The development of inflammatory joint disease is attenuated in mice expressing the anticoagulant prothrombin mutant W215A/E217A.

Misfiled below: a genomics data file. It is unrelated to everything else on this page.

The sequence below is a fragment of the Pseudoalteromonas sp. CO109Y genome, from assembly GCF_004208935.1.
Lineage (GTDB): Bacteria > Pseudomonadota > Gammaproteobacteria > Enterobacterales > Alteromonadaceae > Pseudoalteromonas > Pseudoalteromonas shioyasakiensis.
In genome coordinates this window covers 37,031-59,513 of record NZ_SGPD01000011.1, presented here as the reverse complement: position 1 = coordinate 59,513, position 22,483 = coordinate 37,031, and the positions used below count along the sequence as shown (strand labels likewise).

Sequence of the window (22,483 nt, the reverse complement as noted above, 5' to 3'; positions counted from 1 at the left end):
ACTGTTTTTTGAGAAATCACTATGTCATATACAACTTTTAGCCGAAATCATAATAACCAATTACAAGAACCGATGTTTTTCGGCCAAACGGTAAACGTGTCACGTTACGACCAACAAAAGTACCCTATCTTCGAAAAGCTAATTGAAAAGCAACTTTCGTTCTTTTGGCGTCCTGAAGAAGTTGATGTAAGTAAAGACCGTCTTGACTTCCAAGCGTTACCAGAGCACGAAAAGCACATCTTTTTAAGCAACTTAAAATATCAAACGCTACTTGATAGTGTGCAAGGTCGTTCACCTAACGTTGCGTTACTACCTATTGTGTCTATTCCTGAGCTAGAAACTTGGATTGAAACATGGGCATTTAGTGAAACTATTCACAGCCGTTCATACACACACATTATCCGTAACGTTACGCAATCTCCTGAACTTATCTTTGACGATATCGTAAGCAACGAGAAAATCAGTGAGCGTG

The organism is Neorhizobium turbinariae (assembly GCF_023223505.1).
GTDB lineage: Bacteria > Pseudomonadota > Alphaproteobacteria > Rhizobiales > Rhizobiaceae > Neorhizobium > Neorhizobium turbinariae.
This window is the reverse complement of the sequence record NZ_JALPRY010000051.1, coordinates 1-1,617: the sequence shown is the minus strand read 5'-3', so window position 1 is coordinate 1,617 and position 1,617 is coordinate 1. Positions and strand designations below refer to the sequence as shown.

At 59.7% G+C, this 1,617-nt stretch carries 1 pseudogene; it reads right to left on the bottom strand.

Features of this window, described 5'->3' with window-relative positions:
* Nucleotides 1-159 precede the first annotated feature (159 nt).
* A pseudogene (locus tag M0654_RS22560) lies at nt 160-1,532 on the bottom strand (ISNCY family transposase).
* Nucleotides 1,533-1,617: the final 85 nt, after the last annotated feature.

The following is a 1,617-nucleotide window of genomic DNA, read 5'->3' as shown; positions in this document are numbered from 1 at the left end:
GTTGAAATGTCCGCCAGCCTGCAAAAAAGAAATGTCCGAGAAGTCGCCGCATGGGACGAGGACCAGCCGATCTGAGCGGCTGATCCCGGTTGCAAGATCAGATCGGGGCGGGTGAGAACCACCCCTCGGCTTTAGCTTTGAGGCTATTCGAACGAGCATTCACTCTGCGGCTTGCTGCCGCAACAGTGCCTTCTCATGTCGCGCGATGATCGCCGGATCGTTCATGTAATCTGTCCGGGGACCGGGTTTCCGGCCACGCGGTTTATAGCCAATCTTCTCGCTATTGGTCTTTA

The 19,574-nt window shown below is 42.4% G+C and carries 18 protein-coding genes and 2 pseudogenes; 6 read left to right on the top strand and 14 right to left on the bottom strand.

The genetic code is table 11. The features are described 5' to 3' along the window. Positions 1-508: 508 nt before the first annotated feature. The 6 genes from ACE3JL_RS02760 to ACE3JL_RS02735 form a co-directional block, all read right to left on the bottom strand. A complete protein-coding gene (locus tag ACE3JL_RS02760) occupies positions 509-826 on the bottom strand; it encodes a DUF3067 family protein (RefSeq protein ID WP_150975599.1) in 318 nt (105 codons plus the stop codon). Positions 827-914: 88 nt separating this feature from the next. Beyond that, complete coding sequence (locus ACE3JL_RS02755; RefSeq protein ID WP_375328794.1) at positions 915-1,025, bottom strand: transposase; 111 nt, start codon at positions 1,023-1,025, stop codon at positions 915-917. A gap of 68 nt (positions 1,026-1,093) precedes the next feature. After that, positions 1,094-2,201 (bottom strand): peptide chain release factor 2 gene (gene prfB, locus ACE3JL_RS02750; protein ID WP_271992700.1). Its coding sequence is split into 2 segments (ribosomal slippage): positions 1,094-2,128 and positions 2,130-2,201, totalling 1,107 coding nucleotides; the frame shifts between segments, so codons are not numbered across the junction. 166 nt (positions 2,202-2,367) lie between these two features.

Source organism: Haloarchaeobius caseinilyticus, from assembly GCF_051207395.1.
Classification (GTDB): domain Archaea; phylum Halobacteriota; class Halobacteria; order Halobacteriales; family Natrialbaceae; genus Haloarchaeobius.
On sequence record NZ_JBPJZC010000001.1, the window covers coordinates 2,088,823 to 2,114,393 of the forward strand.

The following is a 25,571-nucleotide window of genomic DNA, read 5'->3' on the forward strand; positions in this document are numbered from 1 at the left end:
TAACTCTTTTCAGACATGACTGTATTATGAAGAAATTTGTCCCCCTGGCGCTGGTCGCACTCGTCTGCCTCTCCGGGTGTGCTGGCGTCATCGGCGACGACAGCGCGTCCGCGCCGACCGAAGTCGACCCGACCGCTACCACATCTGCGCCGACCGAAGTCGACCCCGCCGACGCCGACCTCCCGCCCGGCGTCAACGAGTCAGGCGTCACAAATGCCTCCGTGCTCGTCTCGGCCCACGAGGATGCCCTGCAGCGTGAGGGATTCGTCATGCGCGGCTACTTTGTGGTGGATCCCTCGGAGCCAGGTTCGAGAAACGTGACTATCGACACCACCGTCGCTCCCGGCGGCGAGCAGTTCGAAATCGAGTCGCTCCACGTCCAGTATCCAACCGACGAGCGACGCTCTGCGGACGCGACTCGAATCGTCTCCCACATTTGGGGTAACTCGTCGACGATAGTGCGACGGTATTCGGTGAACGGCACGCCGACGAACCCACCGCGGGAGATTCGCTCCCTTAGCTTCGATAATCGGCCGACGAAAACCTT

Thrombin is a positive mediator of thrombus formation through the proteolytic activation of protease-activated receptors (PARs), fibrinogen, factor XI (fXI), and other substrates, and a negative regulator through activation of protein C, a natural anticoagulant with anti-inflammatory/cytoprotective properties. Protease-engineering studies have established that 2 active-site substitutions, W215A and E217A (fII(WE)), result in dramatically reduced catalytic efficiency with procoagulant substrates while largely preserving thrombomodulin (TM)-dependent protein C activation. To explore the hypothesis that a prothrombin variant favoring antithrombotic pathways would be compatible with development but limit inflammatory processes in vivo, we generated mice carrying the fII(WE) mutations within the endogenous prothrombin gene. Unlike fII-null embryos, fII(WE/WE) mice uniformly developed to term. Nevertheless, these mice ultimately succumbed to spontaneous bleeding events shortly after birth. Heterozygous fII(WT/WE) mice were viable and fertile despite a shift toward an antithrombotic phenotype exemplified by prolonged tail-bleeding times and times-to-occlusion after FeCl₃ vessel injury. More interestingly, prothrombin(WE) expression significantly ameliorated the development of inflammatory joint disease in mice challenged with collagen-induced arthritis (CIA). The administration of active recombinant thrombin(WE) also suppressed the development of CIA in wild-type mice. These studies provide a proof-of-principle that pro/thrombin variants engineered with altered substrate specificity may offer therapeutic opportunities for limiting inflammatory disease processes.